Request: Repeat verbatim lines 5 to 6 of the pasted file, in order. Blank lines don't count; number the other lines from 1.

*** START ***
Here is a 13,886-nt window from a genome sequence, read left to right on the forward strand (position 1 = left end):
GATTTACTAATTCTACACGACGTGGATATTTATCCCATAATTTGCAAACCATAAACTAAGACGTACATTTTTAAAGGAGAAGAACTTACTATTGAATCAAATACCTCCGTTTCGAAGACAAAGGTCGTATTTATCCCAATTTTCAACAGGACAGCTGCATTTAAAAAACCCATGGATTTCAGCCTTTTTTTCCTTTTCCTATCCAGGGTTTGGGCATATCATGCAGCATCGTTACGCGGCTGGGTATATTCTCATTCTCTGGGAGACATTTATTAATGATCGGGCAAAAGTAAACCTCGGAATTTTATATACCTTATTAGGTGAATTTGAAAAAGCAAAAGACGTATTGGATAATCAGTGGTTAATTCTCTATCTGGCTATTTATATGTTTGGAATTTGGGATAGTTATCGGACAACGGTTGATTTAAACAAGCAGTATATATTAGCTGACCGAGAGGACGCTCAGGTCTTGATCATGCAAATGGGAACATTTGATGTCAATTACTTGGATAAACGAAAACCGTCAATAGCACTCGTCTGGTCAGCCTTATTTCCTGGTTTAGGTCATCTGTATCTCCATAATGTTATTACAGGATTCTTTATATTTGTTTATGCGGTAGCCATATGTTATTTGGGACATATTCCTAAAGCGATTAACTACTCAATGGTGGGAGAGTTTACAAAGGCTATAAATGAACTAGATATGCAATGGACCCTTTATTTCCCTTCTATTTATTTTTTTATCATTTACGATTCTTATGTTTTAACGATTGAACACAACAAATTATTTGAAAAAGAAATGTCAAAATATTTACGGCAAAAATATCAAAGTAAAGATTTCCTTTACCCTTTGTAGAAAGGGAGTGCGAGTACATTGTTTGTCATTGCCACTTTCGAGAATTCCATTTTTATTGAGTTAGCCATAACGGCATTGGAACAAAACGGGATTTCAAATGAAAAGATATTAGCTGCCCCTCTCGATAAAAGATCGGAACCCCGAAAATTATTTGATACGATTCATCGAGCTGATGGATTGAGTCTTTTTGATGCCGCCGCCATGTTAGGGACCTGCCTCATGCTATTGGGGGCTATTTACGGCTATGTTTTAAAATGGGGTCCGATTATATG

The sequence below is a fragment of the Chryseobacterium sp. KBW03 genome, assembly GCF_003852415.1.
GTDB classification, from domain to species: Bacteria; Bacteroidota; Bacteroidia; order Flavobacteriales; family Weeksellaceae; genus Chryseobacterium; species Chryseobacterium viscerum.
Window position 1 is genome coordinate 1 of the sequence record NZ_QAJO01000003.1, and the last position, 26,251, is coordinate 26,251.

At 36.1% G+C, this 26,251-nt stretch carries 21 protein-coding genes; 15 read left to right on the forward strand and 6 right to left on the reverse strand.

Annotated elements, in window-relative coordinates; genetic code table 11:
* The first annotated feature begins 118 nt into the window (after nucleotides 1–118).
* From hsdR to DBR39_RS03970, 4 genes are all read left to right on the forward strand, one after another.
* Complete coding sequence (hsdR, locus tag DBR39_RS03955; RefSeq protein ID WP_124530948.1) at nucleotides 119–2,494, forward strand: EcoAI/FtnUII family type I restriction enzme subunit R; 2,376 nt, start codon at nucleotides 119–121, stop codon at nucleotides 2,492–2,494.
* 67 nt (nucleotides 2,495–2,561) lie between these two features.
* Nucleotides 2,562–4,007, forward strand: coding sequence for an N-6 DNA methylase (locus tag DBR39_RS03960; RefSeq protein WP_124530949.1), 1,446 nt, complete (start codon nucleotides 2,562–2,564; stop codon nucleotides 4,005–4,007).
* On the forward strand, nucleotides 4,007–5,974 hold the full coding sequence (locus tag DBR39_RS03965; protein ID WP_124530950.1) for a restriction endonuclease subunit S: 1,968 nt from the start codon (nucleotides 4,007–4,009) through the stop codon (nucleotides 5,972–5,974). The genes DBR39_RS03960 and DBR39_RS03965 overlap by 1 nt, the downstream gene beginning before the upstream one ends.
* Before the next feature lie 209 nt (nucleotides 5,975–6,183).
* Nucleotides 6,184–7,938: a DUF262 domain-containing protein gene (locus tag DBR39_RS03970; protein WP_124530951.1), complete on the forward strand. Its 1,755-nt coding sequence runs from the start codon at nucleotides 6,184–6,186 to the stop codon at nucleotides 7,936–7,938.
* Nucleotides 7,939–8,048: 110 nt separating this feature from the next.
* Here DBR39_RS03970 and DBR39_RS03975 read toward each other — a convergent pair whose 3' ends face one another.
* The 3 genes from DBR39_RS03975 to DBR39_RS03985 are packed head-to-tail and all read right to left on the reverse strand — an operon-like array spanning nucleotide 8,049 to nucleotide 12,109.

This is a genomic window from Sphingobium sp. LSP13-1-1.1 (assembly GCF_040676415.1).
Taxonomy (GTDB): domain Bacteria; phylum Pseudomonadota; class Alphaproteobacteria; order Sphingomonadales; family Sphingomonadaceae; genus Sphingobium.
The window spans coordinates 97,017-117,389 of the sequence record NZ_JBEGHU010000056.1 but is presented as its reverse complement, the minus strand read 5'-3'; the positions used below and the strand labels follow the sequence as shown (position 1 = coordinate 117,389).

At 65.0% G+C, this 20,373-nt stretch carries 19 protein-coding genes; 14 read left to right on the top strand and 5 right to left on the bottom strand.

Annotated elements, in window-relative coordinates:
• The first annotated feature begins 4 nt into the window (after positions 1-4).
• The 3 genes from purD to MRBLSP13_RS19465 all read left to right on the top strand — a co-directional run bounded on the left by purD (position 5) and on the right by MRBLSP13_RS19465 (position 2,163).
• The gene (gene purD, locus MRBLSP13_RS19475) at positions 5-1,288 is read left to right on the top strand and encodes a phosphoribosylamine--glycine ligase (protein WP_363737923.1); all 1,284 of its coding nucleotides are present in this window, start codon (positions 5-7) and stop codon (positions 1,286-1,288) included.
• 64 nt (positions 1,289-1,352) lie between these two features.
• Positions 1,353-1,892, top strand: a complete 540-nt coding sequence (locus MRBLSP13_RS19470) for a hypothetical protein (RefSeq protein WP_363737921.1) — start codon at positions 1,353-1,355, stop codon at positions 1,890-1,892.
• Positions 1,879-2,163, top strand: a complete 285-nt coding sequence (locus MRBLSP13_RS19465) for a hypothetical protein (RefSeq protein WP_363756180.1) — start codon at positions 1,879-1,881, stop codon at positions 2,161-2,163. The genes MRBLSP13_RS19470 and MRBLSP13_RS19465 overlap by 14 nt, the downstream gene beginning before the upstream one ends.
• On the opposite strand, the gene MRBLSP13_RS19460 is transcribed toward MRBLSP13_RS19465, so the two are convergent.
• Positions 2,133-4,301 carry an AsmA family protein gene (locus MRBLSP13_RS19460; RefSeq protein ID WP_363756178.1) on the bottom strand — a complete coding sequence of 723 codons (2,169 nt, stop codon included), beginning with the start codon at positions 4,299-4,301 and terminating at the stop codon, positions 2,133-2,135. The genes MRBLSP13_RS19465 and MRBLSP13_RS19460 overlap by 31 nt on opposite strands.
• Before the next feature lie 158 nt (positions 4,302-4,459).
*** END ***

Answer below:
Window position 1 is genome coordinate 1 of the sequence record NZ_QAJO01000003.1, and the last position, 26,251, is coordinate 26,251.

At 36.1% G+C, this 26,251-nt stretch carries 21 protein-coding genes; 15 read left to right on the forward strand and 6 right to left on the reverse strand.